The stand mixer really helps with the continuous whisking aspect of this step. Whisking is required to prevent the eggs from cooking. Curdled crème pâtissière is not pleasant.

The whole mixture went back on the stove and was cooked until the mixture thickened. This can happen relatively quickly, so I recommend watching it like a hawk. Then the crème pâtissière should cool to room temperature before going into the fridge to chill. 

Creating a Filling

Creating the filling is the easiest step of this whole process. I put the raisins, cinnamon, and orange zest into a bowl. I used a spoon to mix everything together. That’s it. Could I have included this in another section? Yes. Do I find it funny to make a section for one sentence? Also, yes.

Assembling the Pain Aux Raisins

The last step in making pain aux raisins is putting them together. I took the dough out of the fridge and rolled it out into a 50-cm by 20-cm rectangle and folded it into thirds. Then I rolled it out into a 30-cm by 30-cm square.

The crème pâtissière was then spread out all over the dough. I tried to leave a 2-cm border around the edge so the crème pâtissière has some room to move later. Then I sprinkled the filling on top of the crème pâtissière.

Gently, I rolled the dough up into a log. This made a swirl out of the dough, the crème pâtissière, and the filling. The log was cut into twelve pieces. Each piece was placed on a baking sheet and left to prove for about an hour (or until doubled in size).

Then the pain aux raisins went into the oven! And while they cooked, I made up an icing by mixing powdered sugar and orange juice. When the pastries came out of the oven, the pain aux raisins needed to fully cool before the icing could be drizzled on top.


Pain aux raisins are a delicious pastry that felt like a great companion to a strong black tea to balance out of the sweetness. They were delicious even if they were not my exact type of pastry.

The looks of them was stunning although I could have done a better job of keeping them more evenly shaped. The process is something I just find to be a lot of fun. But I also really do love making pastries, so I guess I’m a little more biased in this arena.


How to Handle Vanilla Bean Pods

It did not occur to me that vanilla bean pods would have a special way to handle them. But I was not the first person in my house to work with vanilla bean pods so I had some extra knowledge on hand.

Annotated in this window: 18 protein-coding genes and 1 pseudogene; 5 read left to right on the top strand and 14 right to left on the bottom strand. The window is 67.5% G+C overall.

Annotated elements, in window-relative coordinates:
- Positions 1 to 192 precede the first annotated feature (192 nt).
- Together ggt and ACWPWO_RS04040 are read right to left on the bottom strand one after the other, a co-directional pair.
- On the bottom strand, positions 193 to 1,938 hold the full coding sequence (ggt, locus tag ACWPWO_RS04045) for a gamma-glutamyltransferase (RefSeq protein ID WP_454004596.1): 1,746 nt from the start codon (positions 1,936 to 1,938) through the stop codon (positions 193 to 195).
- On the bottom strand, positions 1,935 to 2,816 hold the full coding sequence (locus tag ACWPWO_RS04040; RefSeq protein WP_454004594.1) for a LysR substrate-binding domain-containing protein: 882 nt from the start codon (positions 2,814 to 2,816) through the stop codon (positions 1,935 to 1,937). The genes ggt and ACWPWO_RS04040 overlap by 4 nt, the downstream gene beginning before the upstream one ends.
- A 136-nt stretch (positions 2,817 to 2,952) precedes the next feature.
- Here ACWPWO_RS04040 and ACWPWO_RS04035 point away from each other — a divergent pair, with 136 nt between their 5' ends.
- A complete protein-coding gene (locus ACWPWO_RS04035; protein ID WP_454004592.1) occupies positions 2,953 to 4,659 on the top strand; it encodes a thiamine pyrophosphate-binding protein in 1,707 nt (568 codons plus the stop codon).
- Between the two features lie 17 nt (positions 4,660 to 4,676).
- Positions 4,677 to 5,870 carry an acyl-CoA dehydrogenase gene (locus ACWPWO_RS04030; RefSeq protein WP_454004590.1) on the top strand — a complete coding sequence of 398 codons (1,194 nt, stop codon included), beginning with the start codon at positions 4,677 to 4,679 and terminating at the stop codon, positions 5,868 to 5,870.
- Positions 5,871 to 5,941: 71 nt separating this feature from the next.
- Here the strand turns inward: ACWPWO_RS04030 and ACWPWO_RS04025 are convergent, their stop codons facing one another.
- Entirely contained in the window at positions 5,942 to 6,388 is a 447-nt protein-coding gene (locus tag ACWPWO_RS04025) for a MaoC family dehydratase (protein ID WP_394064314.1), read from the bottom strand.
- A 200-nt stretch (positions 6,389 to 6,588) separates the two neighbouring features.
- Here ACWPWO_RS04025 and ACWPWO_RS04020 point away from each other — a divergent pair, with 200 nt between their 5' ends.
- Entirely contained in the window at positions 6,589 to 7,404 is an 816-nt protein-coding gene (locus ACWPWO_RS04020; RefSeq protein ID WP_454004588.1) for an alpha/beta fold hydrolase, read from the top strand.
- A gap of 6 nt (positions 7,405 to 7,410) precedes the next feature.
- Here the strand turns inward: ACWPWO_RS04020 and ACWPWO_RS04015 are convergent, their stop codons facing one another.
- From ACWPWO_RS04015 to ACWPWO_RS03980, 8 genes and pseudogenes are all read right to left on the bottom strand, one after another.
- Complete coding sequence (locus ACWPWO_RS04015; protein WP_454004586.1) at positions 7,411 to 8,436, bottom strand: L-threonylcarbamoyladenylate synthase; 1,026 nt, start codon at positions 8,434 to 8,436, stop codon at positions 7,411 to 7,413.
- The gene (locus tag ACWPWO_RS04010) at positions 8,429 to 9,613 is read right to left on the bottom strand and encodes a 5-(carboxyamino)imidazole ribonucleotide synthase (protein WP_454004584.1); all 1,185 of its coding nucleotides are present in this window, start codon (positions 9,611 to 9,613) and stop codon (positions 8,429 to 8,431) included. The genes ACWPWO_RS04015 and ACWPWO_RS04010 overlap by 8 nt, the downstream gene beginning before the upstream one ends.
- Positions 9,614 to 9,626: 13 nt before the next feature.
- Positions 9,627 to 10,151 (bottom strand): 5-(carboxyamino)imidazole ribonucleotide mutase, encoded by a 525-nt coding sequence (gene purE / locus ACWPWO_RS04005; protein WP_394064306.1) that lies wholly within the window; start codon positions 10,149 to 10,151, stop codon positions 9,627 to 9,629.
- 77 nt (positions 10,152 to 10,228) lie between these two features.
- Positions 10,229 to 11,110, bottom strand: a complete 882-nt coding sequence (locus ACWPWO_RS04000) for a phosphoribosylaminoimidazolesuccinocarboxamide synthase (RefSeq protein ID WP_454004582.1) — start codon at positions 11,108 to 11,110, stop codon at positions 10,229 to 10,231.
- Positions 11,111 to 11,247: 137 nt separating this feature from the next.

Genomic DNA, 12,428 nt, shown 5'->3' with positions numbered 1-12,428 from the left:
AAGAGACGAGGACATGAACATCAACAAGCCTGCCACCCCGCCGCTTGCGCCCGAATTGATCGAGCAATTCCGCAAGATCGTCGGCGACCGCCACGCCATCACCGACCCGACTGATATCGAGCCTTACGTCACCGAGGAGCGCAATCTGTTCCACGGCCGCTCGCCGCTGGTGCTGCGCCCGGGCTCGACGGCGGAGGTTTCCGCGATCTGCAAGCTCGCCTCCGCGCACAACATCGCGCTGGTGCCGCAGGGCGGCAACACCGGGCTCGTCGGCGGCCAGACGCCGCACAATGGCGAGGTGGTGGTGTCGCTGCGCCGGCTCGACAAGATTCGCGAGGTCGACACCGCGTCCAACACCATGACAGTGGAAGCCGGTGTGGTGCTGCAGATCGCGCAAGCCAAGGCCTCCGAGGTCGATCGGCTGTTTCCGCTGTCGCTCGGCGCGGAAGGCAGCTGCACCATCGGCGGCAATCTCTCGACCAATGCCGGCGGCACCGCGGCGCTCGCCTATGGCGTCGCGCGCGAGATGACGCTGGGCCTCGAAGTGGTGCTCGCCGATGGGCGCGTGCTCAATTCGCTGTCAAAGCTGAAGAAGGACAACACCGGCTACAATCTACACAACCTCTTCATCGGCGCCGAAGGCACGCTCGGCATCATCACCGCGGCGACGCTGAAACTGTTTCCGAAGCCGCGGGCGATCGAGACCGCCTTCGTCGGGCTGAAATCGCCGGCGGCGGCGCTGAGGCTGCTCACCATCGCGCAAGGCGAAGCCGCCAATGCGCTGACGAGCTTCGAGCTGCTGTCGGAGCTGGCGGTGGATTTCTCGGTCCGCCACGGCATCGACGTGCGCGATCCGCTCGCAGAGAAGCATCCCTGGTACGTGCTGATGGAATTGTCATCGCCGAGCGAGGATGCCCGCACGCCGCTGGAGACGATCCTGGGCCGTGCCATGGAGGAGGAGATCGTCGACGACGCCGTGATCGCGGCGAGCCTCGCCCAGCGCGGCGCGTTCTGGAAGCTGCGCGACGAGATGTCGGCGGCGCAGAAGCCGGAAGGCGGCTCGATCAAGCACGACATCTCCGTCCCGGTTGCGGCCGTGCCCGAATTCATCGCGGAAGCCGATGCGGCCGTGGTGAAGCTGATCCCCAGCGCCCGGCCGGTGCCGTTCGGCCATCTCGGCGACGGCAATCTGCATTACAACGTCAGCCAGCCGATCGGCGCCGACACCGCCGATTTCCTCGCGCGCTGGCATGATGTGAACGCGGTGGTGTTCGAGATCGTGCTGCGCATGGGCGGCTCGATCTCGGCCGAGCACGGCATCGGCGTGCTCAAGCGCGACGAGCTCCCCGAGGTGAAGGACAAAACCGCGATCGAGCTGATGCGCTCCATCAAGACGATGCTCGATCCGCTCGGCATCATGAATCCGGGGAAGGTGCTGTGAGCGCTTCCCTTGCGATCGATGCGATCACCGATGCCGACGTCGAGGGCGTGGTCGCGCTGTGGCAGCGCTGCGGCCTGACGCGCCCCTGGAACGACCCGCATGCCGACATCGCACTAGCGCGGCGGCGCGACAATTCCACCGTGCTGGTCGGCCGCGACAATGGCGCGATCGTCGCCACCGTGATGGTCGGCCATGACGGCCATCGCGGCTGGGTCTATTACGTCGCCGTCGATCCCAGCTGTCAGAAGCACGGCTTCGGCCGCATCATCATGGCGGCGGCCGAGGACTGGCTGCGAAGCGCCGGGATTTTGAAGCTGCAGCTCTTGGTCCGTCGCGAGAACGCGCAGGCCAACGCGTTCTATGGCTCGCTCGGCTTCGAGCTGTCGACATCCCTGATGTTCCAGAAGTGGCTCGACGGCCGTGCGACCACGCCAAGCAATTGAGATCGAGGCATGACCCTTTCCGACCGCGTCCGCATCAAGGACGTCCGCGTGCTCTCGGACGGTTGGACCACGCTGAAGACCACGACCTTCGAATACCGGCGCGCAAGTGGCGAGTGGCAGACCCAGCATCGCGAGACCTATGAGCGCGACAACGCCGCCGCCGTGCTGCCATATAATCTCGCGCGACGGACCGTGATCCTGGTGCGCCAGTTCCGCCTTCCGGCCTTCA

To start, flatten the bean pod with the side of a knife. Then cut the pod in half, lengthwise, to expose the inside. The seeds will be on both sides. Using the back of a knife, scrap out the seeds from the inside.

If you don’t have anything to do with the pod, throw it in a bowl of sugar and let it sit for a few days to get the sugar infused with that vanilla flavor!


Pain Aux Raisins

Pain Aux Raisins are a buttery pastry with a flakey texture and sweet filling! Perfect for afternoon tea.  
Prep Time 45 minutes
Cook Time 20 minutes
Resting Time 3 hours
Total Time 4 hours 5 minutes
Servings 12 Pastries


Pain Aux Raisins

  • 2 ½ Cup Bread Flour
  • 1 Cup Unsalted Butter cubed
  • 2 Tablespoon Granulated Sugar
  • 2 Teaspoon Dry-Active Yeast
  • 1 Teaspoon Salt
  • ½ Cup Whole Milk
  • 3 Tablespoon Warm Water
  • 1 Egg plus 1 egg beaten for glaze

Crème Pâtissière

  • 3 ½ Tablespoon Granulated Sugar
  • 2 Egg Yolk
  • 2 Tablespoon Cornstarch
  • 1 ⅛ Cup Whole Milk
  • ½ Vanilla Bean Pod split with seeds scraped out


  • 1 Cup Raisins
  • ¼ Teaspoon Cinnamon
  • 1 Orange zested


  • 2 Cup Powdered Sugar
  • 1 Orange juiced



  • Rub 2 tablespoons of cube butter into the flour. Add caster sugar, yeast, and salt. Mix until combined.
  • In a separate bowl, beat milk, warm water, and egg.
  • Pour the wet mixture into the dry mixture and mix. Knead for 5 minutes until the dough comes together. The dough should be slightly sticky.
  • Wrap in plastic and chill for one hour.
  • Flatten the remaining butter into a rectangle (measuring approximately 33-cm by 19-cm). Let chill until the dough is ready.
  • Unwrap the dough and roll out into a 50-cm by 20-cm rectangle. Layer the butter on top of the dough so it covered two-thirds of it starting at an edge. Fold the exposed dough over the butter. Fold the remaining exposed butter over the center with the dough covering the tip. Pinch the edges of the dough to seal in the butter (no butter should be exposed). Wrap and chill for 20 minutes.
  • Roll out the dough into a 50-cm by 20-cm rectangle. Fold one third of the dough over the center and repeat the with remaining on third to make a rectangle about 17-cm by 20-cm. Wrap and chill for 20 minutes.

Crème Pâtissière

  • While the dough is chilling, make the crème pâtissière. Whisk together the sugar, egg yolk, cornstarch, and 1 tablespoon of milk until pale.
  • Gently heat the remaining milk with the vanilla seeds in a small saucepan. Bring to a boil. Pour hot milk mixture into the egg mixture and whisk until combined.
  • Return crème pâtissière to the pan and put over low heat, whisking continuously, until the mixture has a custard like texture. Let cool and then chill to set.


  • In a small bowl, combined raisins, cinnamon, and orange zest. Set aside.

Pain aux Raisins

  • Roll out the dough into a 50-cm by 20-cm rectangle. Fold into thirds. Roll out into a 30-cm by 30-cm square.
  • Spread the crème pâtissière over the dough, leaving a 2-cm border around the edge of the dough. Sprinkle the filling mixture evenly over the crème pâtissière.
  • Roll the dough into a log and cut 12 slices. Place each slice approximately 2 inches apart on a baking sheet. Cover and let prove for 1 hour at room temperature or until doubled in size.
  • Heat oven to 425° Fahrenheit.
  • Brush each pastry with a beaten egg and bake for 15-20 minutes or until golden brown. Let cool.


  • In a small bowl, mix powdered sugar and 2 tablespoons of orange juice.
  • Drizzle over the cooled pain aux raisins pastry.
  • Let icing set before serving.
  • Enjoy!!